I'm not trying to say that Kai needed to have a cry for a scene like this to work in The Lunar Chronicles. Maybe that's not how he grieves, but give us something where these two characters can actually connect. It wouldn’t have had to take up pages and pages. It could have been a few short sentences, yet there wasn’t time for these characters to have even short meaningful moments, because every interaction between them was either aimless flirting, exposition, or getting sci-fi information to Cinder.

And I actually want to go back a page or so in the book and talk about these other people in the hallway I mentioned who offer Kai their condolences, because this scene wasn't just a missed opportunity. It was actually a bit worse than that. This is how those exchanges happen:

"Your Highness?" interrupted a youngish woman with black hair that hung in a tight braid. Her gaze was fixed on Prince Kai, all sympathy. "I am so sorry."
Cinder's gaze shifted to Kai, who tipped his head at the woman. "Thank you, Fateen." And kept walking.
Cinder frowned.
Not a dozen steps later, they were halted again by a man carrying a handful of clear vials in his fists. "My condolences, Your Highness."
Cinder, Chapter Eighteen.

Now let's take another look at what Cinder says to Kai:

"I'm so sorry. I didn't know."

See how what Cinder says is effectively the same as what this Fateen and man with vials say to Kai? Why does this matter?

One of the great things about having more than one character in a book, one of their purposes, is to compare and contrast them with our other characters. To show how they think differently, act differently, how their relationships with other characters differ, or how those relationships change over time.

In the case of the funeral scene in While You Were Sleeping, it's Hong Joo, not anyone else, who notices Jae Chan leaving the funeral. It's Hong Joo who cares enough to go after him. And, perhaps especially important, it's Hong Joo who Jae Chan allows to stay with him in a vulnerable moment when by this point in the show we know that he would not have allowed the same comfort from anyone else. This scene shows us not only that these characters are supportive of each other, but also that their support is unique from the support of other characters in the story. It shows us why these characters are a good fit romantically.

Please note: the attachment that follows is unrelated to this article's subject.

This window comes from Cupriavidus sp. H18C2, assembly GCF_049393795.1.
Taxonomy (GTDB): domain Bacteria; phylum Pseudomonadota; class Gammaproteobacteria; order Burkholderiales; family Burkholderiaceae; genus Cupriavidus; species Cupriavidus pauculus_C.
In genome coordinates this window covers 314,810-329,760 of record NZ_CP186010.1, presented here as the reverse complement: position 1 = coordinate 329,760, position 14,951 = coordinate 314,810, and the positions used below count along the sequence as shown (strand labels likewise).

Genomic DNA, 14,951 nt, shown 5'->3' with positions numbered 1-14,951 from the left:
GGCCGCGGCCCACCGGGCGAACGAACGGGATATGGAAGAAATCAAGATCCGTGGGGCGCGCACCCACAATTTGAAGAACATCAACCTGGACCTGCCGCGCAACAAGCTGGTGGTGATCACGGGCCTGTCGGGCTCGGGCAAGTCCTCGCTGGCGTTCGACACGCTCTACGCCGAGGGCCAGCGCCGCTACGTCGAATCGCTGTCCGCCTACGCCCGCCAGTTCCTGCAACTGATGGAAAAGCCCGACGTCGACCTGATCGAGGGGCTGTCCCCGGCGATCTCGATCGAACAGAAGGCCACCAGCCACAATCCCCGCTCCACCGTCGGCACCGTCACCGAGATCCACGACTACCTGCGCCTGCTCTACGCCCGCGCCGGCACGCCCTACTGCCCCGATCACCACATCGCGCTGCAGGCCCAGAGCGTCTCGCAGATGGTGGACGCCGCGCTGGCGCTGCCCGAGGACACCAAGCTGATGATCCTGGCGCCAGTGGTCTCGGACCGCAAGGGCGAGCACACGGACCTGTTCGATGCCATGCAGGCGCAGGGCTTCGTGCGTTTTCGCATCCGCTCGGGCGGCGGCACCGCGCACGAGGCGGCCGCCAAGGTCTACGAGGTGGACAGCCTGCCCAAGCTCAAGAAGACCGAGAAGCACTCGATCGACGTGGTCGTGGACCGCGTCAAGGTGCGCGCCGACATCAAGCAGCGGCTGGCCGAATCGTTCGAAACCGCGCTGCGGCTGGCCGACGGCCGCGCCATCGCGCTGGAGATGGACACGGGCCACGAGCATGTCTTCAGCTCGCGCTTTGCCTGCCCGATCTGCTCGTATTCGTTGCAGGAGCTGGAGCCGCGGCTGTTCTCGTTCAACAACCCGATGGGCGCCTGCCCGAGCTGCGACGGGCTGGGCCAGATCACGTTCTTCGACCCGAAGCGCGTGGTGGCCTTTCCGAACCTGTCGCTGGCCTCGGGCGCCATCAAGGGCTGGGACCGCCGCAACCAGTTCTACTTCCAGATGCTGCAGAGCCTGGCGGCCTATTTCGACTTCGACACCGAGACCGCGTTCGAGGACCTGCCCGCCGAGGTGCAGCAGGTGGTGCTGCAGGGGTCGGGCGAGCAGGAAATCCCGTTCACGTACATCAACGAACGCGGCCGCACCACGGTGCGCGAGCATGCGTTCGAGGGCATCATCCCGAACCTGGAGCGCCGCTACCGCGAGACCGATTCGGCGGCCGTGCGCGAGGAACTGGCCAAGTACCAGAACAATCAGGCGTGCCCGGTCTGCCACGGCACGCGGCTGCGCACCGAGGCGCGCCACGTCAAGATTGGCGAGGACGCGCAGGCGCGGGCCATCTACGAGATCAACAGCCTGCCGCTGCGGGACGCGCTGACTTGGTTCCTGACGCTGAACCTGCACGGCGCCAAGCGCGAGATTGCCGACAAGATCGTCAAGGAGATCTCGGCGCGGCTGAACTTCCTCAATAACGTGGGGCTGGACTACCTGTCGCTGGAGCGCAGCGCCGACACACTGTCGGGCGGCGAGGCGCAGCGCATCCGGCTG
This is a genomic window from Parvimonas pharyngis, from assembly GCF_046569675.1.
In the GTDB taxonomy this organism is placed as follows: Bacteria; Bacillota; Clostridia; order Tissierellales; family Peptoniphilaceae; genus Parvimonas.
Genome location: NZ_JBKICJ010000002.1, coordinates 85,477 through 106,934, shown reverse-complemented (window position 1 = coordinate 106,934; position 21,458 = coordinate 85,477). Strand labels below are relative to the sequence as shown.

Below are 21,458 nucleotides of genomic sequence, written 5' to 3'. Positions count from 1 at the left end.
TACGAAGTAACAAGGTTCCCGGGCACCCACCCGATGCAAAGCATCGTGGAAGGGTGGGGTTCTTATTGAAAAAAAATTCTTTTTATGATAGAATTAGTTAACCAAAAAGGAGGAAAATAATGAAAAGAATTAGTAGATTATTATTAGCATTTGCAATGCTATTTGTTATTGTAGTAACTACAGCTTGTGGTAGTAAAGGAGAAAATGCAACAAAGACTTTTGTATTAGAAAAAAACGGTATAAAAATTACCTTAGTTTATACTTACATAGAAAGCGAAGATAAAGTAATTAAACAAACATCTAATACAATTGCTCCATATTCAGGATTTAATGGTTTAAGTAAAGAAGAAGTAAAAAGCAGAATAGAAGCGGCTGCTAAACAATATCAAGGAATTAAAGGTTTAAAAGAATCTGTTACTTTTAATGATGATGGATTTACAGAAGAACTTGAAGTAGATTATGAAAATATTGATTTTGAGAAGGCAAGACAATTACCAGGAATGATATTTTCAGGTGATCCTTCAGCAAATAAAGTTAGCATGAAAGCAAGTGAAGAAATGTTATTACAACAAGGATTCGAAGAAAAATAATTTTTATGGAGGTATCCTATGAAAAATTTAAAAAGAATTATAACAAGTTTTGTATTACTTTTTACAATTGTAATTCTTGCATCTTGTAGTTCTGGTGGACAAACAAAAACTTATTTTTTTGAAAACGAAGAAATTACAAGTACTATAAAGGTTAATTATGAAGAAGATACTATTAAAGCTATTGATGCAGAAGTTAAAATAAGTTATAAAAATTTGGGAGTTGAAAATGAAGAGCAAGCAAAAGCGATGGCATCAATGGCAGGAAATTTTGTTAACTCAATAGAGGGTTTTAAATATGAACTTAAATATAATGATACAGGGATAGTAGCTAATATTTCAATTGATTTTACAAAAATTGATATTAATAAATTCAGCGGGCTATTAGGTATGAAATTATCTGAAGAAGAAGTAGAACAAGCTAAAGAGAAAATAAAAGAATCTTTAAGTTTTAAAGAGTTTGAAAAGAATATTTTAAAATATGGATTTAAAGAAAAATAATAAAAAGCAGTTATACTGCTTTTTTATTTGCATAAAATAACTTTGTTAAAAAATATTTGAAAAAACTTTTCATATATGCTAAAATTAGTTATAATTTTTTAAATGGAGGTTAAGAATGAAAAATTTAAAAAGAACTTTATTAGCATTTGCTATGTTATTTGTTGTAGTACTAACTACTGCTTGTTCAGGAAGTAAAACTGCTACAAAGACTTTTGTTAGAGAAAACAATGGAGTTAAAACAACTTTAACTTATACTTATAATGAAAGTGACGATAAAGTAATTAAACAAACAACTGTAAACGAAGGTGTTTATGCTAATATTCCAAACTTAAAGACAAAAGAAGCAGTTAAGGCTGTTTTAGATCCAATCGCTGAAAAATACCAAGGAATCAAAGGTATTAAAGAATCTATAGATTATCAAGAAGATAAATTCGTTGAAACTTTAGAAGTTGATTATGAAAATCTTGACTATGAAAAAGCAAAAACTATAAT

But what do we have in Cinder? Take another look at who these two people in the hallway offering their condolences to Kai are.

"Your Highness?" interrupted a youngish woman with black hair that hung in a tight braid. Her gaze was fixed on Prince Kai, all sympathy. "I am so sorry."
Cinder's gaze shifted to Kai, who tipped his head at the woman. "Thank you, Fateen." And kept walking.
Cinder frowned.
Not a dozen steps later, they were halted again by a man carrying a handful of clear vials in his fists. "My condolences, Your Highness."
Cinder, Chapter Eighteen.

The descriptions these characters are given are short and impersonal. Only one of these characters is given a name, but she isn't someone the reader really knows, not now and not later in the series either. She's a stranger. These are effectively two faceless people to the reader.

Yet Cinder's offer of support to Kai is the same as theirs. In this moment, whether Meyer intended this or not (and I assume not), the narrative is telling us that Cinder's relationship with Kai is on essentially the same level as these two faceless characters the book doesn't deem important enough for the reader to know, two characters the book doesn't care about.

For full transparency, I will say that shortly after this moment is where Kai asks, or demands really, that Cinder call him by his name and not his title, showing that at least Kai wants to have a closer relationship with Cinder. However, Cinder's reaction to his demand comes across not as welcoming this shift in their relationship but of being uncomfortable with it.

He met her gaze, surprised, as if he’d forgotten who he was speaking with. Then, “You can call me Kai.”
She blinked. “Excuse me?”
“No more ‘Your Highness.’ I get enough of that from…everyone else. You should just call me Kai.”
“No. That wouldn’t be—”
“Don’t make me turn it into a royal command.” He hinted at a smile.
Cinder scrunched her shoulders up by her ears, suddenly embarrassed. “All right. I suppose.”
“Thank you.” He cocked his head toward the hall. “We should go, then.”
She had nearly forgotten that they were in the research hall, surrounded by people, everyone politely ignoring them as if they were not even there. She started down the hallway, wondering if she’d spoken out of place, and awkward beside the prince who was suddenly just Kai. It didn’t feel right.
Cinder, Chapter Eighteen.

To have a scene showing how Cinder's relationship with Kai is no different than his relationship with random NPCs, to then have Kai try to deepen their relationship only for Cinder to be uncomfortable with that, means that the death of Kai's father wasn't only a missed opportunity, but it also reinforced that Kai and Cinder don't yet have a relationship for the reader to root for. To then cut this attempt at a romantic beat short so the story can swiftly move onto the sci-fi and the Lunar queen problem, means Cinder and Kai's romance was not given the treatment it deserved for a book that wanted to focus on it so much.

If Meyer wanted the romance in Cinder to be worthy of sharing equal importance with the sci-fi adventure, she probably should have found a way to have these characters interact more often and on a deeper level.

But maybe that’s all because Meyer actually intended for the sci-fi adventure to be the focus after all.

Well… That’s what we’re going to discuss in the next post. Spoiler alert: the sci-fi plot had struggles too.

That’s it for this first part of the discussion. Have you read The Lunar Chronicles? What did you think about the romance in Cinder? It’s okay if you loved it. No judgement here. Who’s your favourite character?

Stay tuned for part two of this discussion, coming soon. I also have a new worldbuilding episode in the works, so prepare for that, and I will see you next time.